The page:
28 Apr 2021
A tribunal has ordered that a nurse’s registration be cancelled following his criminal convictions.
In August 2019, TGA (an enrolled nurse at the time of the criminal and disciplinary proceedings) was convicted in the County Court of Victoria of one charge of sexual penetration of a child under 16 years and two charges of indecent act with a child under 16 years.
The criminal convictions were the result of conduct which had occurred in 1991 between TGA, who was 20 years old, and a neighbourhood female friend who was between 12 and 13 years old at the relevant time. They continued in a relationship for approximately 16 years (until January 2007) during which they had a son. In April 2018, about 11 years after the relationship ended, TGA’s former partner made a complaint to police.
The Nursing and Midwifery Board of Australia (NMBA) referred TGA to the Victorian Civil and Administrative Tribunal (tribunal), alleging professional misconduct based on the criminal convictions and TGA’s failure to notify the NMBA within seven days of being charged with offences punishable by more than 12 months imprisonment.
Although not registered with the NMBA at the time of the offending conduct, the tribunal noted that the criminal convictions occurred when TGA was registered as an enrolled nurse with the NMBA.
In finding that TGA had behaved in a way that constituted professional misconduct, the tribunal considered that the conduct of which TGA was convicted was substantially below the standard reasonably expected of a registered health practitioner of an equivalent level of training or experience and that the conduct was inconsistent with TGA being a fit and proper person to hold registration in the profession.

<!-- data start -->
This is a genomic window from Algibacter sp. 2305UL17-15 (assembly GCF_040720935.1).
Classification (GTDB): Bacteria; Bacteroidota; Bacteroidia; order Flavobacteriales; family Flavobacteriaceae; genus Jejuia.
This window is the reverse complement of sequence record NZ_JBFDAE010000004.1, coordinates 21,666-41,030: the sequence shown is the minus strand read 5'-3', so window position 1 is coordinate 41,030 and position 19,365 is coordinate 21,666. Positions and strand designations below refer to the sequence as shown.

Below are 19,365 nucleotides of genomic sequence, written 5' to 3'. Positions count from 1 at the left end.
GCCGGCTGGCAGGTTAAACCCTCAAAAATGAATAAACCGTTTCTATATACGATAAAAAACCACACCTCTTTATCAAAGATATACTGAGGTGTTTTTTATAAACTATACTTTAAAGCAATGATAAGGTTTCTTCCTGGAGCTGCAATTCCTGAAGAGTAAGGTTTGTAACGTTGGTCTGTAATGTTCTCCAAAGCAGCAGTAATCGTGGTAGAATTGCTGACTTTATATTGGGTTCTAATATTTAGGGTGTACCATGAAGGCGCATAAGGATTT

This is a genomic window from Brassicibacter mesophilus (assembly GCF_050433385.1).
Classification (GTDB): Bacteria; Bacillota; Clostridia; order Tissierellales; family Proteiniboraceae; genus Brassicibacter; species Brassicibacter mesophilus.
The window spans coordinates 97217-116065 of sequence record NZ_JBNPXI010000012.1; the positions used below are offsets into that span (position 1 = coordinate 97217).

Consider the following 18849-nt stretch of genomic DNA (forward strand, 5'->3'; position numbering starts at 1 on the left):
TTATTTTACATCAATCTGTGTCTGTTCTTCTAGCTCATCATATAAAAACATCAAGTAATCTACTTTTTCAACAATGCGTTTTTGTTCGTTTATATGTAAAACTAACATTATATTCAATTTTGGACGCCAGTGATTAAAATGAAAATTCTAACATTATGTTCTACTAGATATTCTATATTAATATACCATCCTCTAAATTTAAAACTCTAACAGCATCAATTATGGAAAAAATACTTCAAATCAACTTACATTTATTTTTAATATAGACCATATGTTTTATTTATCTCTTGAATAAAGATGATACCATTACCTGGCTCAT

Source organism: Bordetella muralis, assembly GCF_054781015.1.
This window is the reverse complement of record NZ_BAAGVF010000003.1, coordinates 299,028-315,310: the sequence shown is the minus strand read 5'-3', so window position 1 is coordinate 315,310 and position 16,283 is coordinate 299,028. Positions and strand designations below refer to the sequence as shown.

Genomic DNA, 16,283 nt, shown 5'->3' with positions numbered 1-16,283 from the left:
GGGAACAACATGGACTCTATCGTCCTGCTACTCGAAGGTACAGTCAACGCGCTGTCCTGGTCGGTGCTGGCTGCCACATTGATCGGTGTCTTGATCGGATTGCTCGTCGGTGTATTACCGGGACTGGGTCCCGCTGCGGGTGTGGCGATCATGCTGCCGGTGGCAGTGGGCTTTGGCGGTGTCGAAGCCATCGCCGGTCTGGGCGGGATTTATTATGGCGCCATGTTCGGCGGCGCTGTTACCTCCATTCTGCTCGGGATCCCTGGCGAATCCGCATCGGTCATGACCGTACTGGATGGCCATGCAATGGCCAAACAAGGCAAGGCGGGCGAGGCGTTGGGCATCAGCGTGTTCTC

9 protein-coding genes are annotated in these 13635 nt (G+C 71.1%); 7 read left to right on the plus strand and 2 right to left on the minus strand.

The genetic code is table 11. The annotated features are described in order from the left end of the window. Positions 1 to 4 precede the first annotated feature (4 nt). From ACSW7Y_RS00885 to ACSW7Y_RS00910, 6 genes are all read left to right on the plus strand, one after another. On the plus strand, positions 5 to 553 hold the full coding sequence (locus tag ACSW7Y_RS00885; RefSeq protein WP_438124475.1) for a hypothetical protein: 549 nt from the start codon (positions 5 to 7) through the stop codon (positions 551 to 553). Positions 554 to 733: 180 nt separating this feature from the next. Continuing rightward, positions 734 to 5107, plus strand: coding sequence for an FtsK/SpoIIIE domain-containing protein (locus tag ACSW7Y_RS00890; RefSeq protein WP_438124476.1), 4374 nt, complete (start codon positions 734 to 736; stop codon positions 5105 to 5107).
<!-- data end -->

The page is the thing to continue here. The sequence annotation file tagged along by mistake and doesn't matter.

The tribunal also scrutinised the six-month delay from when TGA was charged with the criminal offences and when he reported the charges to the NMBA. The tribunal considered this significant given the seriousness of the charges and in circumstances where TGA continued to work as a nurse. The tribunal considered that the delay ‘deprived the Board of the ability to exercise its protective function for that period’. Accordingly, the tribunal made a separate finding of professional misconduct for TGA’s failure to report the criminal charges to the NMBA within the legislated timeframe.
The tribunal considered ‘the seriousness of the conduct, as reflected by the criminal outcome, demands that in addition to a reprimand, a period of disqualification from practising must be imposed’ and ordered that:
The tribunal’s decision was published on the Austlii website on 15 April 2021.
Please note that the practitioner’s name has been withheld due to a suppression order.